Local estradiol therapy for GSM symptoms does not increase the risk of venous thrombosis and can be used in all categories of patients [31].

LNG-IUS, containing 52 mg of micronized levonorgestrel, can also be used as a component of MHT. According to previous studies, LNG-IUS use did not lead to an increased risk of VTE [41, 42].

When deciding on the possibility and composition of MHT, it should be noted that the risk of VTE cannot be considered in isolation from other thrombotic risks. Thus, even in cases where some increase in the risk of VTE is possible, this effect may be offset by a decrease in the incidence of arterial thrombosis and other cardiovascular events, which ultimately provides a neutral or positive effect on mortality [32, 43, 44].

5.2. MHT in various clinical situations associated with thrombosis

Venous thrombosis

MHT is contraindicated in patients with acute DVT or PE.

Most experts recommend avoiding MHT in patients with a history of VTE [31, 45, 46]. There is evidence that transdermal MHT does not increase the risk of VTE recurrence with anticoagulant treatment, but data on the safety of this approach for VTE are limited [37, 39].

For severe menopausal symptoms, in addition to local estrogen use, the possibility of using the lowest effective dose of transdermal estradiol (<50 μg/day) or ultra-low dose (0.5 mg estradiol) oral combination MHT with appropriate anticoagulant therapy cannot be excluded [36, 37, 45, 46]. It is also possible that modern MHT is safe after planned cessation of anticoagulant use in certain categories of patients with a low risk of recurrent venous thrombosis [37].

Available data do not allow for a clear conclusion about the risk of MHT in acute superficial vein thrombosis (SVT) and a history of SVT [47]. The decision on the possibility of using modern oral and transdermal MHT for SVT should be made individually, considering the characteristics of the clinical situation, the presence of risk factors for VTE, and a history of SVT as a contraindication for use in the instructions for a particular drug.

Studies assessing the risk of DVT and/or PE after SVT have not differentiated between nonvariceal thrombosis and superficial variceal thrombosis (varicothrombophlebitis). Varicothrombophlebitis is primarily caused by varicose veins, which can be eliminated long before MHT is prescribed.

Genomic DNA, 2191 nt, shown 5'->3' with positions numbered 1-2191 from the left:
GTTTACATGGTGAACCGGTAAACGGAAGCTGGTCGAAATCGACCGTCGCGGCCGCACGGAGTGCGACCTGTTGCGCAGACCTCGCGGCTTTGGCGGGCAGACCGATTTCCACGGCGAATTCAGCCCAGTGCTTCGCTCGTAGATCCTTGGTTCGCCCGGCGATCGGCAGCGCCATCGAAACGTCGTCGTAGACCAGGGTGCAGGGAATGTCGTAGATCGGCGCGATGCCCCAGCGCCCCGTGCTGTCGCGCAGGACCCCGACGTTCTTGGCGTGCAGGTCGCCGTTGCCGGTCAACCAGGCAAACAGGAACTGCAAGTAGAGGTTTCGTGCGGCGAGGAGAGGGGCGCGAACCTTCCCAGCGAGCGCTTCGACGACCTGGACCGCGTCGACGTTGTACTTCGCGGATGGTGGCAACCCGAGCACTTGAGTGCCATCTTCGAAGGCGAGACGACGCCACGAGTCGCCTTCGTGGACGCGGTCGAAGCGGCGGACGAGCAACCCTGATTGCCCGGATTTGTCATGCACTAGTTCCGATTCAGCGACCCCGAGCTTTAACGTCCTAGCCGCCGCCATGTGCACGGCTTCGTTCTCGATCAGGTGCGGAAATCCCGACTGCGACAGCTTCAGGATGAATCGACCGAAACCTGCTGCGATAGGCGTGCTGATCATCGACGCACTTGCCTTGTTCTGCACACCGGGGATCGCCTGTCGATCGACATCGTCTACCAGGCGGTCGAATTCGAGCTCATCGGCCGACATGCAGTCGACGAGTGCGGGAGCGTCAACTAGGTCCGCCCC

A history of varicothrombophlebitis should be considered a limitation for prescribing MHT, with a history of SVT directly listed as a contraindication in the instructions for a specific drug for MHT.

Varicose veins

The presence of varicose veins is not a contraindication for MHT and should not influence the decision to prescribe MHT. To date, there is no evidence that MHT increases the risk of developing varicose vein thrombosis (varicothrombophlebitis). Ultrasound examination of the veins of the lower extremities is not required before prescribing MHT.


There are very little data on the safety of MHT in antiphospholipid syndrome [39]. Due to the high risk of venous and/or arterial thrombosis, oral and transdermal MHT are not recommended in patients with antiphospholipid syndrome. Potentially, this possibility cannot be excluded in women with low disease activity or asymptomatic changes in certain laboratory parameters who do not have additional risk factors for thrombosis [47].

Data regarding the safety of MHT in asymptomatic thrombophilia are limited. Some studies have established an increased risk of developing VTE with oral MHT in the presence of certain types of thrombophilia (protein C deficiency, protein S deficiency, antithrombin deficiency, factor V Leiden, prothrombin gene mutation G20210A, and high levels of coagulation factor VIII) [48, 49]. However, this is not sufficient to clearly prohibit the use of oral MHT against the background of asymptomatic thrombophilia; additional research on this issue is required.

The decision about the possibility and composition of MHT should be made individually, taking into account information about the presence of previously identified asymptomatic thrombophilia, the severity of menopausal symptoms, presence of additional risk factors for VTE, and indication of certain thrombophilia in the list of contraindications in the instructions for a specific drug for MHT [31, 40, 50]. Testing for thrombophilia before starting an MHT is not recommended.

A family history of thrombosis (venous or arterial thrombosis in first-degree relatives under the age of 50 years) indicates an increased risk of VTE but is not a basis for prohibiting MHT [17, 37, 50].

Transdermal MHT does not reportedly increase the risk of VTE in women with asymptomatic thrombophilia, but evidence for its safety in this clinical setting is limited [37, 39, 49].

A limitation of the use of a particular drug is the indication of a family thrombotic history and/or the presence of certain thrombophilia as a contraindication for use in the instructions.

5.3. MHT for surgery and hospitalization for acute non- surgical illness

There is currently no evidence of benefit from discontinuation of MHT before surgery or during hospitalization for acute nonsurgical illness (except for those in which MHT is contraindicated) [51]. When the risk of VTE increases, prophylaxis with anticoagulants offsets the potential prothrombotic effects of hormonal drugs. When stratifying the risk of VTE in such patients, it is recommended that continued MHT be considered as an additional risk factor for VTE.

Section 6. MHT in patients with atherosclerotic cardiovascular diseases

In 1998, the HERS study, the first randomized, placebo-controlled trial of estrogen and progestin hormone therapy (HT) for secondary prevention of CHD among postmenopausal women with established CHD, found no benefit in cardiovascular events or all- cause mortality with HT use. The results of this study argue against initiating HT for secondary prevention of CHD [52].